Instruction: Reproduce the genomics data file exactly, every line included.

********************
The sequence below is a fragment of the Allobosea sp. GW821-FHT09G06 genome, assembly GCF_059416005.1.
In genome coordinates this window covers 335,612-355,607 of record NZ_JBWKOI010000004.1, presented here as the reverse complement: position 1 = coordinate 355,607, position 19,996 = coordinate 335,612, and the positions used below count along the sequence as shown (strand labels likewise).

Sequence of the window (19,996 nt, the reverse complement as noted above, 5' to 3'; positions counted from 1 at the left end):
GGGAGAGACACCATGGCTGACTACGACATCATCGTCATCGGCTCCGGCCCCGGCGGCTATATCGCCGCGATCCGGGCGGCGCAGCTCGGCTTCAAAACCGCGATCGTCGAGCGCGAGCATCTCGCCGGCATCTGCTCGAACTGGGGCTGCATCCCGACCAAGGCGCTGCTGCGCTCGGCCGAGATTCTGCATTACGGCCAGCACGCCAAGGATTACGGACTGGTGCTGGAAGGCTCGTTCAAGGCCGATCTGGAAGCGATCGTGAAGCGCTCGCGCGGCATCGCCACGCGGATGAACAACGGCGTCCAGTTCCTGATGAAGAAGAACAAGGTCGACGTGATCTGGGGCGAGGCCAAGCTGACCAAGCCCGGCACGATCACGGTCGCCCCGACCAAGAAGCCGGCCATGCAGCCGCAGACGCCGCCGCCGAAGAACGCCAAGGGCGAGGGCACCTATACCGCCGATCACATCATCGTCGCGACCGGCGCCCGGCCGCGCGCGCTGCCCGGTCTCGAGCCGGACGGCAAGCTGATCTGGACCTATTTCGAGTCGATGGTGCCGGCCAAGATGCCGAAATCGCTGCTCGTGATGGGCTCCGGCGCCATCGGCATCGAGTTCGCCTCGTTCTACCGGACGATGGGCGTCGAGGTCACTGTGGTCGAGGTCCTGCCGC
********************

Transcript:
The sequence below is a fragment of the Allobosea sp. GW821-FHT09G06 genome, assembly GCF_059416005.1.
In genome coordinates this window covers 335,612-355,607 of record NZ_JBWKOI010000004.1, presented here as the reverse complement: position 1 = coordinate 355,607, position 19,996 = coordinate 335,612, and the positions used below count along the sequence as shown (strand labels likewise).

Sequence of the window (19,996 nt, the reverse complement as noted above, 5' to 3'; positions counted from 1 at the left end):
GGGAGAGACACCATGGCTGACTACGACATCATCGTCATCGGCTCCGGCCCCGGCGGCTATATCGCCGCGATCCGGGCGGCGCAGCTCGGCTTCAAAACCGCGATCGTCGAGCGCGAGCATCTCGCCGGCATCTGCTCGAACTGGGGCTGCATCCCGACCAAGGCGCTGCTGCGCTCGGCCGAGATTCTGCATTACGGCCAGCACGCCAAGGATTACGGACTGGTGCTGGAAGGCTCGTTCAAGGCCGATCTGGAAGCGATCGTGAAGCGCTCGCGCGGCATCGCCACGCGGATGAACAACGGCGTCCAGTTCCTGATGAAGAAGAACAAGGTCGACGTGATCTGGGGCGAGGCCAAGCTGACCAAGCCCGGCACGATCACGGTCGCCCCGACCAAGAAGCCGGCCATGCAGCCGCAGACGCCGCCGCCGAAGAACGCCAAGGGCGAGGGCACCTATACCGCCGATCACATCATCGTCGCGACCGGCGCCCGGCCGCGCGCGCTGCCCGGTCTCGAGCCGGACGGCAAGCTGATCTGGACCTATTTCGAGTCGATGGTGCCGGCCAAGATGCCGAAATCGCTGCTCGTGATGGGCTCCGGCGCCATCGGCATCGAGTTCGCCTCGTTCTACCGGACGATGGGCGTCGAGGTCACTGTGGTCGAGGTCCTGCCGC